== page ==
Perry responds: “Hard to believe that Krugman doesn’t know or understand that pre-crisis Greek GDP was unsustainably high because the Greek’s were using “Other People’s Money” (other European banks and countries) to put too many people on the government payroll and provide unrealistic pension benefits to retirees (both of which artificially increased GDP). I read in the WSJ that one in three Greeks either works for the government or has a relative who does. And from July 20, 2015, Time Magazine the following: “Armed with borrowed fortunes, a series of (Greek) governments began hiring public employees by the hundreds of thousands and plying them with perks.” So, Mr. Krugman, if Greek debts are already high (make up your mind, are they or not?), how could they borrow even more? And without more “Other People’s Money”, GDP had to shrink to a more realistic level (from which it could then grow, with the right policies and culture). Intellectual lightweight or liberal liar or both?”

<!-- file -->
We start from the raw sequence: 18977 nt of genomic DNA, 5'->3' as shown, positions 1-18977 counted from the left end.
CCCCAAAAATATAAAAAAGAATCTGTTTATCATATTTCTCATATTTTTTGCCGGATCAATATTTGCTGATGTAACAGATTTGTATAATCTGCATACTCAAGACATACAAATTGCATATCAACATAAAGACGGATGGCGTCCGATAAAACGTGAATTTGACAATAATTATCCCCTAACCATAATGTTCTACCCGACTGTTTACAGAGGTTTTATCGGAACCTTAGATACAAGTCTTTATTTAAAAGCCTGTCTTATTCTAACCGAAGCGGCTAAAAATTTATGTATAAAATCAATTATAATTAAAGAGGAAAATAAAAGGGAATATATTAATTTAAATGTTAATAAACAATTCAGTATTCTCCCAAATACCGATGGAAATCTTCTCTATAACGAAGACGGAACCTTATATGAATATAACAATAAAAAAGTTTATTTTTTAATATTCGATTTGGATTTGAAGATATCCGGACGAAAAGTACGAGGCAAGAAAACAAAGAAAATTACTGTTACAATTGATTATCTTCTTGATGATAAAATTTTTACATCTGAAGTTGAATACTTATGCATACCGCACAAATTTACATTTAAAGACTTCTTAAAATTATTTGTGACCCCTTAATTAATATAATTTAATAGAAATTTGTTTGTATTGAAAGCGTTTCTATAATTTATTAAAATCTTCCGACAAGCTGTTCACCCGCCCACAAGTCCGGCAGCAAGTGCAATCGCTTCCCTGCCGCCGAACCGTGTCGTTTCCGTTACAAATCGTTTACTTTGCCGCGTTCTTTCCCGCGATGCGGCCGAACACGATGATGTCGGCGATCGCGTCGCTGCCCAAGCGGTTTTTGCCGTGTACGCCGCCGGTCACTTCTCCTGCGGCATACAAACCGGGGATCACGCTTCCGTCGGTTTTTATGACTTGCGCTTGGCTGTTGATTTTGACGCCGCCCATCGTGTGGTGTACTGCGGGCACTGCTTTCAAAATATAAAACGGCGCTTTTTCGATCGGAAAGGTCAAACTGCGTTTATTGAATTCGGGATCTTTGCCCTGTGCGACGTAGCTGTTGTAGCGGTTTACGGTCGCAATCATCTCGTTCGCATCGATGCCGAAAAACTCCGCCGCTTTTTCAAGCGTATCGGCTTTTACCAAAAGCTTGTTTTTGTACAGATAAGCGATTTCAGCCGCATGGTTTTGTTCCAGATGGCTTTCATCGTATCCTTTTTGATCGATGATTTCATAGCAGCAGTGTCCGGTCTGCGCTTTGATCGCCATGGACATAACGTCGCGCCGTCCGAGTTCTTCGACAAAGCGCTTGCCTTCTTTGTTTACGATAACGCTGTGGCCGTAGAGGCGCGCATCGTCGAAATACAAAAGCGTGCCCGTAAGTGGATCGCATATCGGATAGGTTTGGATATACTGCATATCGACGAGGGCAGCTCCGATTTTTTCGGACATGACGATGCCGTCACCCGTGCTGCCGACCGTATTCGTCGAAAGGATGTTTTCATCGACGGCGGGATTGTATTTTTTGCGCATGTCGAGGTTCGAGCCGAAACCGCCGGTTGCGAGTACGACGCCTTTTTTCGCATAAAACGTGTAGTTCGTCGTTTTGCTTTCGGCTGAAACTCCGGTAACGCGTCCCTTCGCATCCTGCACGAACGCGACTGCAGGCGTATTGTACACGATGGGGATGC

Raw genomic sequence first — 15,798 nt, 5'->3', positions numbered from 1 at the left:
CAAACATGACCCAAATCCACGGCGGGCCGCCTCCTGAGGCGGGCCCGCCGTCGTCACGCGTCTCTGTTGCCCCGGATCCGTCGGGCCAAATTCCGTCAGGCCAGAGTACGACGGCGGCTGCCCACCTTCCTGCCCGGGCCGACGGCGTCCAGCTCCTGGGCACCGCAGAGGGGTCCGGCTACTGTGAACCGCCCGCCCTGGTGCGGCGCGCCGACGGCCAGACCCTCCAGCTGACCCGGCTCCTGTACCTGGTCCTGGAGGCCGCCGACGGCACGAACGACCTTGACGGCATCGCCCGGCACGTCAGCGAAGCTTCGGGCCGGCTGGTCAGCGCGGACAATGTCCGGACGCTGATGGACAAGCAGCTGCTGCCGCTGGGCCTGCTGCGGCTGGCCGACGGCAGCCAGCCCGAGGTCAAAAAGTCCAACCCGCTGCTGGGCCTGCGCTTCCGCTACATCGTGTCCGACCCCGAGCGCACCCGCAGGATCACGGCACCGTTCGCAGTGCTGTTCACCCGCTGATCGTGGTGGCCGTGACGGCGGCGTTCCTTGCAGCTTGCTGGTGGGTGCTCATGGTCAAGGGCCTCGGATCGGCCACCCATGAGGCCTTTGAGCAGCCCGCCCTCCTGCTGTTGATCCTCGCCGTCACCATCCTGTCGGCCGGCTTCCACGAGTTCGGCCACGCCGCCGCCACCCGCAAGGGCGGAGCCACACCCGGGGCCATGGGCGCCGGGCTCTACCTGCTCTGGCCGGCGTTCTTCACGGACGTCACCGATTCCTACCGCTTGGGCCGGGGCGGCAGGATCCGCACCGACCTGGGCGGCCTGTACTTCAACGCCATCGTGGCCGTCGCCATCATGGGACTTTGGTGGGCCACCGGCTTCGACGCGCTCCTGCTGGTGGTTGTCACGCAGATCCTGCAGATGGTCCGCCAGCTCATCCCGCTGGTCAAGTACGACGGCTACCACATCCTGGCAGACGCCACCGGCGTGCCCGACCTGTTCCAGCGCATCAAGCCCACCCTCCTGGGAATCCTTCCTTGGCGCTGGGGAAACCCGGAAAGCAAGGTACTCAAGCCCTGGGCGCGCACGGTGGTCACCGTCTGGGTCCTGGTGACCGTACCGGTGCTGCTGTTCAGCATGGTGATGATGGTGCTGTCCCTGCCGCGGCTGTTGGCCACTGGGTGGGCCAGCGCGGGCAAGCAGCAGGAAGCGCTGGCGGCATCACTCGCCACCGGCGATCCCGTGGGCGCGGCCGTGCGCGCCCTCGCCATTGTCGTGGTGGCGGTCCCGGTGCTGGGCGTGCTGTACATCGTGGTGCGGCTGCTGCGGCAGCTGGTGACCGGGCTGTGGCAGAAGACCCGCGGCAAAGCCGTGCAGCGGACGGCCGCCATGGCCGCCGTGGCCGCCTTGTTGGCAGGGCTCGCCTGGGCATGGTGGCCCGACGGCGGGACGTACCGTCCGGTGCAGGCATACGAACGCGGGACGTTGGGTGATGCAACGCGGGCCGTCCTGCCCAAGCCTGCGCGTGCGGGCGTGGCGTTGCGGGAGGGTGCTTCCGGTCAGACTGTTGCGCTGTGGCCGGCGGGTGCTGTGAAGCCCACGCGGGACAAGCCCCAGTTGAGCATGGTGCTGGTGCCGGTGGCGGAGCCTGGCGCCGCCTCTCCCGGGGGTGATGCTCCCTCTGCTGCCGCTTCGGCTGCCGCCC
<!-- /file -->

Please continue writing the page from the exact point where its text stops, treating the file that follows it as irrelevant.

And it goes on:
Krugman says: “What turned Greek debt troubles into catastrophe was Greece’s inability, thanks to the euro, to do what countries with large debts usually do: impose fiscal austerity, yes, but offset it with easy money. Does this mean that austerity is always self-defeating? No, there are cases — for example, Canada in the 1990s — of countries that slashed their debt while maintaining growth and reducing unemployment. But if you look at how they managed this, it involved combining fiscal austerity with easy money: Canada in the ’90s drastically reduced interest rates, encouraging private spending, while allowing its currency to depreciate, encouraging exports. Greece’s formula for disaster, in other words, didn’t just involve austerity; it involved the toxic combination of austerity with hard money.”, “Greece’s Economy Is a Lesson for Republicans in the U.S.”, The New York Times, July 10, 2015